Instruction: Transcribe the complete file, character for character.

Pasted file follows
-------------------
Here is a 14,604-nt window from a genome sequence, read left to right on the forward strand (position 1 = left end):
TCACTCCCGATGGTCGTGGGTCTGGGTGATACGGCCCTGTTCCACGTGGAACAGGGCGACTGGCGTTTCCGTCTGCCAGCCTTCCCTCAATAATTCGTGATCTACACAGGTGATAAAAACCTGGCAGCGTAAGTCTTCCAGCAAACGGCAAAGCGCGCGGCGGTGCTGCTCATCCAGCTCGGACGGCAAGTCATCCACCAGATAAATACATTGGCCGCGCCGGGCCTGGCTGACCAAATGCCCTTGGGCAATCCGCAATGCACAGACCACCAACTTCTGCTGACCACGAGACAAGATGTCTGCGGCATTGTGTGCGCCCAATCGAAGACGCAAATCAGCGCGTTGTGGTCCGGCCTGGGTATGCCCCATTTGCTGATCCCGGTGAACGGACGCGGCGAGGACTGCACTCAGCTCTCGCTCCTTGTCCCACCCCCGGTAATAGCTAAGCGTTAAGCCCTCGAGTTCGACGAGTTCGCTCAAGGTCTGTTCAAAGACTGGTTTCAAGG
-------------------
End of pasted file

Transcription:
Here is a 14,604-nt window from a genome sequence, read left to right on the forward strand (position 1 = left end):
TCACTCCCGATGGTCGTGGGTCTGGGTGATACGGCCCTGTTCCACGTGGAACAGGGCGACTGGCGTTTCCGTCTGCCAGCCTTCCCTCAATAATTCGTGATCTACACAGGTGATAAAAACCTGGCAGCGTAAGTCTTCCAGCAAACGGCAAAGCGCGCGGCGGTGCTGCTCATCCAGCTCGGACGGCAAGTCATCCACCAGATAAATACATTGGCCGCGCCGGGCCTGGCTGACCAAATGCCCTTGGGCAATCCGCAATGCACAGACCACCAACTTCTGCTGACCACGAGACAAGATGTCTGCGGCATTGTGTGCGCCCAATCGAAGACGCAAATCAGCGCGTTGTGGTCCGGCCTGGGTATGCCCCATTTGCTGATCCCGGTGAACGGACGCGGCGAGGACTGCACTCAGCTCTCGCTCCTTGTCCCACCCCCGGTAATAGCTAAGCGTTAAGCCCTCGAGTTCGACGAGTTCGCTCAAGGTCTGTTCAAAGACTGGTTTCAAGG